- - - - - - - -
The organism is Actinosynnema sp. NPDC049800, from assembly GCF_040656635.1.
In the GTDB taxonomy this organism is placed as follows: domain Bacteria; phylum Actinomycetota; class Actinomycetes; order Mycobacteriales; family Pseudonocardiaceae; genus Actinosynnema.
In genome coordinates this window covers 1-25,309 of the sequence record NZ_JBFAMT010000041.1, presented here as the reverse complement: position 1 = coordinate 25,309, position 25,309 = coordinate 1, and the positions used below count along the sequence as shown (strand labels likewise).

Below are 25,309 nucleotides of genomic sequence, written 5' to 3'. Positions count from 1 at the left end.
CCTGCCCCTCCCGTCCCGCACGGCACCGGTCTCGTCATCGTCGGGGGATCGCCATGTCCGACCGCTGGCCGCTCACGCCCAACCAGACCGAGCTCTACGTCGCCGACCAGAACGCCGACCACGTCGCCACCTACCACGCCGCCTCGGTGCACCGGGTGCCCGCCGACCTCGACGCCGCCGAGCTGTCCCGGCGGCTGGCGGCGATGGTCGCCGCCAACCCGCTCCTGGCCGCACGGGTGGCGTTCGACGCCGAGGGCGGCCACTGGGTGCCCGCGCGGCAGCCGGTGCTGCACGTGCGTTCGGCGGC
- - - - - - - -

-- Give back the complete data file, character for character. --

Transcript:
The organism is Actinosynnema sp. NPDC049800, from assembly GCF_040656635.1.
In the GTDB taxonomy this organism is placed as follows: domain Bacteria; phylum Actinomycetota; class Actinomycetes; order Mycobacteriales; family Pseudonocardiaceae; genus Actinosynnema.
In genome coordinates this window covers 1-25,309 of the sequence record NZ_JBFAMT010000041.1, presented here as the reverse complement: position 1 = coordinate 25,309, position 25,309 = coordinate 1, and the positions used below count along the sequence as shown (strand labels likewise).

Below are 25,309 nucleotides of genomic sequence, written 5' to 3'. Positions count from 1 at the left end.
CCTGCCCCTCCCGTCCCGCACGGCACCGGTCTCGTCATCGTCGGGGGATCGCCATGTCCGACCGCTGGCCGCTCACGCCCAACCAGACCGAGCTCTACGTCGCCGACCAGAACGCCGACCACGTCGCCACCTACCACGCCGCCTCGGTGCACCGGGTGCCCGCCGACCTCGACGCCGCCGAGCTGTCCCGGCGGCTGGCGGCGATGGTCGCCGCCAACCCGCTCCTGGCCGCACGGGTGGCGTTCGACGCCGAGGGCGGCCACTGGGTGCCCGCGCGGCAGCCGGTGCTGCACGTGCGTTCGGCGGC